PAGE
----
With the latest adaptation of Persuasion being released on Netflix and being savaged by critics, I thought it was time to have a look at the previous versions of the novel. As one of Austen’s less popular novels, there have been less adaptations than novels like Pride and Prejudice or Emma.

Persuasion was first published on 20 December 1817, six months after the death of Jane Austen, and it tells the story of Anne Elliot, a young Englishwoman, who falls in love with a naval officer, Frederick Wentworth, but is persuaded he is not worth marrying due to his lack of social rank. Seven years later, Anne meets Frederick again at the home of his sister and realises she never stopped loving him. Frederick, now a distinguished man, is ready to settle down and is looking for a suitable wife but he still harbours bitterness towards Anne for her previous rejection. After the usual misunderstandings, Wentworth and Anne both realise they can only be happy with each other and they eventually marry.

Persuasion (BBC 1960)

Persuasion (BBC) starring Daphne Slater as Anne and Paul Daneman as Wentworth

The first televised version of the novel was made by the BBC and was a four-part mini-series starring Daphne Slater as Anne Elliot and Paul Daneman as Captain Frederick Wentworth. The series began on 30 December 1960 and was shown weekly in 30 mins episodes. Unfortunately the series appears to have been lost.

Persuasion (ITV 1971)

Persuasion (Granada) starring Ann Firbank as Anne and Bryan Marshall as Wentworth

In 1971, Granada Television produced a five-part series for ITV directed by Howard Baker and starring Ann Firbank as Anne and Bryan Marshall as Wentworth.  The series was first aired on 18 April 1971 to a mixed reception as the leading lady was actually 38 years old when her character was a decade younger. The costumes leave a lot to be desired, as do the hairstyles, but it is awarded bonus points for being filmed in Bath.

Persuasion (BBC 1995)

Persuasion (1995) starring  Amanda Root as protagonist Anne and Ciarán Hinds as Wentworth

It would be more than fifteen years before Persuasion appeared on our TV screens again and it was once again adapted by. the BBC with Amanda Root and Ciarán Hinds in the starring roles. The film was directed by Roger Michell and adapted from the novel by Nick Dear who was keen to capture the more mature themes of the book. Since the BBC was partnered by  WGBH Boston and a French company, Millesime, the budget was high enough for the filming to take place in the real places mentioned in the novel.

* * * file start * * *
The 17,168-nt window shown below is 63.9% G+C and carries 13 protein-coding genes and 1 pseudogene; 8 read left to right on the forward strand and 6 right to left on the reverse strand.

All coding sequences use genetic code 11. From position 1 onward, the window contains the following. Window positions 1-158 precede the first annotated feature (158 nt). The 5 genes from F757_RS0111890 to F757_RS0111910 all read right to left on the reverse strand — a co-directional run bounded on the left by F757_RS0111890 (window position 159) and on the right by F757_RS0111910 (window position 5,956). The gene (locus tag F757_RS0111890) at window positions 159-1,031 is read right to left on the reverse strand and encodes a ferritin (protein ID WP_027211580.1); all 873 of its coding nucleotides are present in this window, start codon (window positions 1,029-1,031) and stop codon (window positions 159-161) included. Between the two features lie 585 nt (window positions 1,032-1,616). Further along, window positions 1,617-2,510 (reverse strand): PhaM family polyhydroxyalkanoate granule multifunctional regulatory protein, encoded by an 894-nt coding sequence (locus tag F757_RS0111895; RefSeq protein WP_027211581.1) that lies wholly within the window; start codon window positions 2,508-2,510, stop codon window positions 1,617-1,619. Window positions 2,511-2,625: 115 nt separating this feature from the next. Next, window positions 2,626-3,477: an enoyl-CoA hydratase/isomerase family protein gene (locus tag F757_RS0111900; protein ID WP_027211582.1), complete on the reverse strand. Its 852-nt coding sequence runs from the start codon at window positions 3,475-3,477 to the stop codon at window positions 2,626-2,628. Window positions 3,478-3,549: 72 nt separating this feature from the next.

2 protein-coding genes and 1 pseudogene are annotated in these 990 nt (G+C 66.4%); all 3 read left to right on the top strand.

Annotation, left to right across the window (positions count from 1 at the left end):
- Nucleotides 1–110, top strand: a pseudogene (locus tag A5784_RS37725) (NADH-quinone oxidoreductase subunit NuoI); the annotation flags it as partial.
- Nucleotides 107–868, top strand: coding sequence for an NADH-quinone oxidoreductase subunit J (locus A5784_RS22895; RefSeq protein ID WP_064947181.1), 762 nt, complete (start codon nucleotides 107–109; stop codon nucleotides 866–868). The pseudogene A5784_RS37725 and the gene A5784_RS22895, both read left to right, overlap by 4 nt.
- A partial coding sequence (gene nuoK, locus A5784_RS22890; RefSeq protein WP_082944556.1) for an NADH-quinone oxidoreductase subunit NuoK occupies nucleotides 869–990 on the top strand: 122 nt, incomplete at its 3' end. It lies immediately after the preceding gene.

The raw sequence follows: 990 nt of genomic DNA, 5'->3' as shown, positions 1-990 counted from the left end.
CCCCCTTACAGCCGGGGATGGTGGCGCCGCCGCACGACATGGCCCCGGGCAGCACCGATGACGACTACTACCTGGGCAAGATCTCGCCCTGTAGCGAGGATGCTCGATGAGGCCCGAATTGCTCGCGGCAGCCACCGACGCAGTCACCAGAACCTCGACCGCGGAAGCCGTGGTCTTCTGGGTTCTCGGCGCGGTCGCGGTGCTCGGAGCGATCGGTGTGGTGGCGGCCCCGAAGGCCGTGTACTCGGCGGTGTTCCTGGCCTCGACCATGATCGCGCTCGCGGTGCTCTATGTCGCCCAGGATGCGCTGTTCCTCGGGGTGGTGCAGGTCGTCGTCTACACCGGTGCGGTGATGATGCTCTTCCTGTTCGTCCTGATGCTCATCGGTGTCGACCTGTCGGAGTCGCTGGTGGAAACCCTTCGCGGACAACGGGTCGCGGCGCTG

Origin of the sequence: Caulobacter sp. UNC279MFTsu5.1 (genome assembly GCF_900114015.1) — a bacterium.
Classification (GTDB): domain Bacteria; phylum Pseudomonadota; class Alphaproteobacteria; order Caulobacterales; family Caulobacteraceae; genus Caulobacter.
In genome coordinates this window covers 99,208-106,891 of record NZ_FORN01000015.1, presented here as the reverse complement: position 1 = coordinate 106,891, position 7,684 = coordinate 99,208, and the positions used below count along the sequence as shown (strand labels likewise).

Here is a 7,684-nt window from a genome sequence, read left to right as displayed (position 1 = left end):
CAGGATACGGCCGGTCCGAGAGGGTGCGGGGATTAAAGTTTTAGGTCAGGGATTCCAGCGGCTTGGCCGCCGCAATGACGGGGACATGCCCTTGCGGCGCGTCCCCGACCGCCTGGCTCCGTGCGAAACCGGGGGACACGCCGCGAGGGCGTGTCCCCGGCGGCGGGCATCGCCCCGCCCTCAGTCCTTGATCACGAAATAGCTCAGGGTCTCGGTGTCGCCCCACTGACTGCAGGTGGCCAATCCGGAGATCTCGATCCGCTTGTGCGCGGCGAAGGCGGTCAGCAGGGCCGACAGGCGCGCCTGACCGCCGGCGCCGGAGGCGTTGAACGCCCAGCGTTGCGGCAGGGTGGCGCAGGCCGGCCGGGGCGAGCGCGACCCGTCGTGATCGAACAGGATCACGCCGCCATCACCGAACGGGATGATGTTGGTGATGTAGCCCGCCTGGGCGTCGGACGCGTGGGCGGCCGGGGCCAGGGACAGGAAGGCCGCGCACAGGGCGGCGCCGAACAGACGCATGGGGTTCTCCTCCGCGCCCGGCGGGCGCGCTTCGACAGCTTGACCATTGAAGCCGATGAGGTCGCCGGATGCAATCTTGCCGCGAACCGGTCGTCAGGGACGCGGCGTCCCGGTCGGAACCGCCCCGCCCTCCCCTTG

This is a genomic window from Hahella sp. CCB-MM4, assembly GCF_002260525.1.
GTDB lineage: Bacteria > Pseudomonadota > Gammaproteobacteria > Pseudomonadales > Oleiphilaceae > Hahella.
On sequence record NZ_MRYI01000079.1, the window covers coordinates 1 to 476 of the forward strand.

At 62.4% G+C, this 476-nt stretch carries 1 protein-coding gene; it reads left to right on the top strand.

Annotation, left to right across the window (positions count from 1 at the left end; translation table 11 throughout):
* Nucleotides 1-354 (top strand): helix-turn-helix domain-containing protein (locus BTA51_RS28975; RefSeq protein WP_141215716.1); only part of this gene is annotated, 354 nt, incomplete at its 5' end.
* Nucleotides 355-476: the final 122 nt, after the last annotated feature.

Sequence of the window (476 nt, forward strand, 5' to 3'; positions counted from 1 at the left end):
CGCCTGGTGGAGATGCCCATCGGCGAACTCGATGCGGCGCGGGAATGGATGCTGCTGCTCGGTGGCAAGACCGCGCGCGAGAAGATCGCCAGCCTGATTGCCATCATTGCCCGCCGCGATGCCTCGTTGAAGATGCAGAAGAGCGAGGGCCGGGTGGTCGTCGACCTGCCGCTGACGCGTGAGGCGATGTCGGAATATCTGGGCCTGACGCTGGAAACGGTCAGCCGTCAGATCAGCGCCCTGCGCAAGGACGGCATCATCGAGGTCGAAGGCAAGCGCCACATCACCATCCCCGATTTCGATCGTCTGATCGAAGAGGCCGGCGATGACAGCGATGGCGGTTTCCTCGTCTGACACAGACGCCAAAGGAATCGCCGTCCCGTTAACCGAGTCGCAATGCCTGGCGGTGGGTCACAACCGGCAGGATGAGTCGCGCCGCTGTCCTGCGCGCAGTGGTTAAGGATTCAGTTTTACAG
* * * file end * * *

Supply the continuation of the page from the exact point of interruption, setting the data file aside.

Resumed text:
Persuasion originally aired on 16 April 1995 on BBC Two but was given a theatrical released in the US on 27 September 1995. The film was well received by critics and Root was singled out for her strong performance despite it being her film debut. The film won several awards, including a BAFTA for Best Costume Design, Best Design, Best Original Television Music, Best Photography and Lighting and Best Single Drama.

Persuasion (ITV 2007)

Persuasion (2005) starring Sally Hawkins as Anne and Rupert Penry-Jones as Wentworth

A decade later, it was ITV’s turn to adapt a new version of the novel starring Sally Hawkins as Anne and Rupert Penry-Jones as Wentworth. The film was adapted by Simon Burke and directed by Adrian Shergold. Persuasion was one of three novels adapted that year for the channel’s Jane Austen season, alongside Mansfield Park and Northanger Abbey, which were deliberate choices to highlight some of Austin’s lesser known works. The film was aired on ITV on 1 April 2007 and was well received by critics and Austen fans, and is generally considered the best of the three films.

Persuasion (Netflix 2022)

Persuasion (2022) starring Dakota Johnson as Anne

Following on from its success with the Bridgerton novels, Netflix decided to turn its attention to Jane Austen and commissioned a new version with Dakota Johnson in the title role. Directed by Carrie Cracknell from a screenplay by Ron Bass and Alice Victoria Winslow, the film was released on Netflix on 15 July 2022 and has been largely panned by critics for dumbing down the novel in an effort to make it bright and breezy like Bridgerton. The choice to have the main character offering asides to the viewer and glancing directly at the camera at certain points is frankly annoying. The dialogue is also far too modern and some characters are unrecognisable from their book counterparts.